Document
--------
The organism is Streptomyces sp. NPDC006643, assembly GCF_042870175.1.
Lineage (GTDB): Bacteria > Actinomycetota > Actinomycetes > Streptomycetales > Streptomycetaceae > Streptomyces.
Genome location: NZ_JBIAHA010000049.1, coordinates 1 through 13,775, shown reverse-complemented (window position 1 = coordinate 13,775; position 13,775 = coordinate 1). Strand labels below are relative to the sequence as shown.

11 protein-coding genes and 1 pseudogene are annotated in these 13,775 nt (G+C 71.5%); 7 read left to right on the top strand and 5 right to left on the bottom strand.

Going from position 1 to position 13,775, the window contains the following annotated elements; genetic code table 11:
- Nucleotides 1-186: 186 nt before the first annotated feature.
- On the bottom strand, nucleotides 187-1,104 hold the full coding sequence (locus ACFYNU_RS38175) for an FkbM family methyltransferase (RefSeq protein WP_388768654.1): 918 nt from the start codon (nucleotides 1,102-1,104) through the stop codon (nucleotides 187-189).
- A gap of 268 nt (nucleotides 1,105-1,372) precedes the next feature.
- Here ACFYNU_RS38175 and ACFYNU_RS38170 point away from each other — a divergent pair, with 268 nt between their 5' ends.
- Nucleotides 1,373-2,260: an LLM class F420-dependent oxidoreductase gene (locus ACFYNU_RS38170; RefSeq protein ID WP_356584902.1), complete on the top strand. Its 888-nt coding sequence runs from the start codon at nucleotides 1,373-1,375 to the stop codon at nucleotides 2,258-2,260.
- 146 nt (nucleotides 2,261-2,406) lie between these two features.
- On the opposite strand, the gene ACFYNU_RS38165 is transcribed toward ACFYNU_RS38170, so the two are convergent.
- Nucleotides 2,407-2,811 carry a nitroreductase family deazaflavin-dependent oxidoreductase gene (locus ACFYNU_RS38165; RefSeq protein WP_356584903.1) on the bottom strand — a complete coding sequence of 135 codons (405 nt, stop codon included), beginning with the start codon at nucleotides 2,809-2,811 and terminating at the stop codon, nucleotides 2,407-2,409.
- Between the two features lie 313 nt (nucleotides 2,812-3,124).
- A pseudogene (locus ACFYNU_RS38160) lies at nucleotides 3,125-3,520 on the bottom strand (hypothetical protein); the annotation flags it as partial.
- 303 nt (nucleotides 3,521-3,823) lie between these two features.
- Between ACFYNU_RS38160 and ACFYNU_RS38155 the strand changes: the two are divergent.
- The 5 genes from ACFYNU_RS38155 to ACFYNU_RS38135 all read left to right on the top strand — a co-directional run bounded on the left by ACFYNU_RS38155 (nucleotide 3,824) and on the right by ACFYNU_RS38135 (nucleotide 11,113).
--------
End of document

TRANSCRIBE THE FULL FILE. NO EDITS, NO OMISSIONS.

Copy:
The organism is Streptomyces sp. NPDC006643, assembly GCF_042870175.1.
Lineage (GTDB): Bacteria > Actinomycetota > Actinomycetes > Streptomycetales > Streptomycetaceae > Streptomyces.
Genome location: NZ_JBIAHA010000049.1, coordinates 1 through 13,775, shown reverse-complemented (window position 1 = coordinate 13,775; position 13,775 = coordinate 1). Strand labels below are relative to the sequence as shown.

11 protein-coding genes and 1 pseudogene are annotated in these 13,775 nt (G+C 71.5%); 7 read left to right on the top strand and 5 right to left on the bottom strand.

Going from position 1 to position 13,775, the window contains the following annotated elements; genetic code table 11:
- Nucleotides 1-186: 186 nt before the first annotated feature.
- On the bottom strand, nucleotides 187-1,104 hold the full coding sequence (locus ACFYNU_RS38175) for an FkbM family methyltransferase (RefSeq protein WP_388768654.1): 918 nt from the start codon (nucleotides 1,102-1,104) through the stop codon (nucleotides 187-189).
- A gap of 268 nt (nucleotides 1,105-1,372) precedes the next feature.
- Here ACFYNU_RS38175 and ACFYNU_RS38170 point away from each other — a divergent pair, with 268 nt between their 5' ends.
- Nucleotides 1,373-2,260: an LLM class F420-dependent oxidoreductase gene (locus ACFYNU_RS38170; RefSeq protein ID WP_356584902.1), complete on the top strand. Its 888-nt coding sequence runs from the start codon at nucleotides 1,373-1,375 to the stop codon at nucleotides 2,258-2,260.
- 146 nt (nucleotides 2,261-2,406) lie between these two features.
- On the opposite strand, the gene ACFYNU_RS38165 is transcribed toward ACFYNU_RS38170, so the two are convergent.
- Nucleotides 2,407-2,811 carry a nitroreductase family deazaflavin-dependent oxidoreductase gene (locus ACFYNU_RS38165; RefSeq protein WP_356584903.1) on the bottom strand — a complete coding sequence of 135 codons (405 nt, stop codon included), beginning with the start codon at nucleotides 2,809-2,811 and terminating at the stop codon, nucleotides 2,407-2,409.
- Between the two features lie 313 nt (nucleotides 2,812-3,124).
- A pseudogene (locus ACFYNU_RS38160) lies at nucleotides 3,125-3,520 on the bottom strand (hypothetical protein); the annotation flags it as partial.
- 303 nt (nucleotides 3,521-3,823) lie between these two features.
- Between ACFYNU_RS38160 and ACFYNU_RS38155 the strand changes: the two are divergent.
- The 5 genes from ACFYNU_RS38155 to ACFYNU_RS38135 all read left to right on the top strand — a co-directional run bounded on the left by ACFYNU_RS38155 (nucleotide 3,824) and on the right by ACFYNU_RS38135 (nucleotide 11,113).